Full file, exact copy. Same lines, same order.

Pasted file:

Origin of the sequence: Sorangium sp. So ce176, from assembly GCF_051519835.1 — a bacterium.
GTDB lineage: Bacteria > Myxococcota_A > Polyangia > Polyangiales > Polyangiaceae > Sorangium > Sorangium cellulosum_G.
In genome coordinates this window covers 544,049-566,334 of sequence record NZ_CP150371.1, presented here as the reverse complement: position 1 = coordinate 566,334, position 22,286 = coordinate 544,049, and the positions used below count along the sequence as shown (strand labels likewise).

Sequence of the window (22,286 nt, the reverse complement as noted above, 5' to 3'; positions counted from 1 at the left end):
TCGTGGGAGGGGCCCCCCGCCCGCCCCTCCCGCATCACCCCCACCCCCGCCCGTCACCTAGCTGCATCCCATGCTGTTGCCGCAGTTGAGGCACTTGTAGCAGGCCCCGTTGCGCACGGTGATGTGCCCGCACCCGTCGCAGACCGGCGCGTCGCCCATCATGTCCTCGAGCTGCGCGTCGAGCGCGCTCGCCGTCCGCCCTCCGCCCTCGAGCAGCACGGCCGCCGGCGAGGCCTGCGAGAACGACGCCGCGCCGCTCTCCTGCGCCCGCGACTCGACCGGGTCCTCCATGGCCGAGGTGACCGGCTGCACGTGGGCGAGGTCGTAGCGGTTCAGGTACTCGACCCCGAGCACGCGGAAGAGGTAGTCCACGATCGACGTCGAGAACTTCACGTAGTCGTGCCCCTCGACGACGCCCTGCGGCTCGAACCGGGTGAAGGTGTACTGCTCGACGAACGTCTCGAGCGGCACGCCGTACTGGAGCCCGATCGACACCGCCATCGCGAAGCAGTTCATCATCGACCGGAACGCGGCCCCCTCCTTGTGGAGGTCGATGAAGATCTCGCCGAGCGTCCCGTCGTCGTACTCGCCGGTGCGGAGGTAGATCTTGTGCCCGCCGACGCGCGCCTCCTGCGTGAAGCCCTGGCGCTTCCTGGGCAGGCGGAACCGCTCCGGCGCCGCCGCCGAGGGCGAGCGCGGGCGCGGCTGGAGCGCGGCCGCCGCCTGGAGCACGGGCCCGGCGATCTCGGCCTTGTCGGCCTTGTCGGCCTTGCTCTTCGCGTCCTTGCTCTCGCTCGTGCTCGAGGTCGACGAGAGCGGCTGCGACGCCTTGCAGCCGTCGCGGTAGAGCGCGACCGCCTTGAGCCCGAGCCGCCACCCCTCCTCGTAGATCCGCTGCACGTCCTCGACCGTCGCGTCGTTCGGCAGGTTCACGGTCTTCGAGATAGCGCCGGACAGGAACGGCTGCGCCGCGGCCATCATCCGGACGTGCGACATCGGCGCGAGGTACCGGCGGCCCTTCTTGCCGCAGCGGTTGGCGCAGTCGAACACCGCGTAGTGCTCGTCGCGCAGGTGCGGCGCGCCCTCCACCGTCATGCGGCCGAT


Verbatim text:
Origin of the sequence: Sorangium sp. So ce176, from assembly GCF_051519835.1 — a bacterium.
GTDB lineage: Bacteria > Myxococcota_A > Polyangia > Polyangiales > Polyangiaceae > Sorangium > Sorangium cellulosum_G.
In genome coordinates this window covers 544,049-566,334 of sequence record NZ_CP150371.1, presented here as the reverse complement: position 1 = coordinate 566,334, position 22,286 = coordinate 544,049, and the positions used below count along the sequence as shown (strand labels likewise).

Sequence of the window (22,286 nt, the reverse complement as noted above, 5' to 3'; positions counted from 1 at the left end):
TCGTGGGAGGGGCCCCCCGCCCGCCCCTCCCGCATCACCCCCACCCCCGCCCGTCACCTAGCTGCATCCCATGCTGTTGCCGCAGTTGAGGCACTTGTAGCAGGCCCCGTTGCGCACGGTGATGTGCCCGCACCCGTCGCAGACCGGCGCGTCGCCCATCATGTCCTCGAGCTGCGCGTCGAGCGCGCTCGCCGTCCGCCCTCCGCCCTCGAGCAGCACGGCCGCCGGCGAGGCCTGCGAGAACGACGCCGCGCCGCTCTCCTGCGCCCGCGACTCGACCGGGTCCTCCATGGCCGAGGTGACCGGCTGCACGTGGGCGAGGTCGTAGCGGTTCAGGTACTCGACCCCGAGCACGCGGAAGAGGTAGTCCACGATCGACGTCGAGAACTTCACGTAGTCGTGCCCCTCGACGACGCCCTGCGGCTCGAACCGGGTGAAGGTGTACTGCTCGACGAACGTCTCGAGCGGCACGCCGTACTGGAGCCCGATCGACACCGCCATCGCGAAGCAGTTCATCATCGACCGGAACGCGGCCCCCTCCTTGTGGAGGTCGATGAAGATCTCGCCGAGCGTCCCGTCGTCGTACTCGCCGGTGCGGAGGTAGATCTTGTGCCCGCCGACGCGCGCCTCCTGCGTGAAGCCCTGGCGCTTCCTGGGCAGGCGGAACCGCTCCGGCGCCGCCGCCGAGGGCGAGCGCGGGCGCGGCTGGAGCGCGGCCGCCGCCTGGAGCACGGGCCCGGCGATCTCGGCCTTGTCGGCCTTGTCGGCCTTGCTCTTCGCGTCCTTGCTCTCGCTCGTGCTCGAGGTCGACGAGAGCGGCTGCGACGCCTTGCAGCCGTCGCGGTAGAGCGCGACCGCCTTGAGCCCGAGCCGCCACCCCTCCTCGTAGATCCGCTGCACGTCCTCGACCGTCGCGTCGTTCGGCAGGTTCACGGTCTTCGAGATAGCGCCGGACAGGAACGGCTGCGCCGCGGCCATCATCCGGACGTGCGACATCGGCGCGAGGTACCGGCGGCCCTTCTTGCCGCAGCGGTTGGCGCAGTCGAACACCGCGTAGTGCTCGTCGCGCAGGTGCGGCGCGCCCTCCACCGTCATGCGGCCGAT